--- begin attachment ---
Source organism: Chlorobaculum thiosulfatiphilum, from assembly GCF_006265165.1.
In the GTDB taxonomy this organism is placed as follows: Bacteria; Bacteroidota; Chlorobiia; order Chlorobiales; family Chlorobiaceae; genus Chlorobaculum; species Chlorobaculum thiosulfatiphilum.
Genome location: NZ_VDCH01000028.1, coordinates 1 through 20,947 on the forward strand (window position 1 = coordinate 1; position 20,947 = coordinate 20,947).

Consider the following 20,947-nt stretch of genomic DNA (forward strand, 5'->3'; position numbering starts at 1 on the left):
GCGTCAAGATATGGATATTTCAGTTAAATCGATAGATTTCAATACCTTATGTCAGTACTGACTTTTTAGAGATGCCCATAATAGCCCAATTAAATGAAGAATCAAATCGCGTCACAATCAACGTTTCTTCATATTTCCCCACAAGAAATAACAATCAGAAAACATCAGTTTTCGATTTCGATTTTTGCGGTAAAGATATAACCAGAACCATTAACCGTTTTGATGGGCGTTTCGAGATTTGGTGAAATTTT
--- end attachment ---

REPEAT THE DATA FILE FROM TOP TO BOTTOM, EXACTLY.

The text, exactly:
Source organism: Chlorobaculum thiosulfatiphilum, from assembly GCF_006265165.1.
In the GTDB taxonomy this organism is placed as follows: Bacteria; Bacteroidota; Chlorobiia; order Chlorobiales; family Chlorobiaceae; genus Chlorobaculum; species Chlorobaculum thiosulfatiphilum.
Genome location: NZ_VDCH01000028.1, coordinates 1 through 20,947 on the forward strand (window position 1 = coordinate 1; position 20,947 = coordinate 20,947).

Consider the following 20,947-nt stretch of genomic DNA (forward strand, 5'->3'; position numbering starts at 1 on the left):
GCGTCAAGATATGGATATTTCAGTTAAATCGATAGATTTCAATACCTTATGTCAGTACTGACTTTTTAGAGATGCCCATAATAGCCCAATTAAATGAAGAATCAAATCGCGTCACAATCAACGTTTCTTCATATTTCCCCACAAGAAATAACAATCAGAAAACATCAGTTTTCGATTTCGATTTTTGCGGTAAAGATATAACCAGAACCATTAACCGTTTTGATGGGCGTTTCGAGATTTGGTGAAATTTT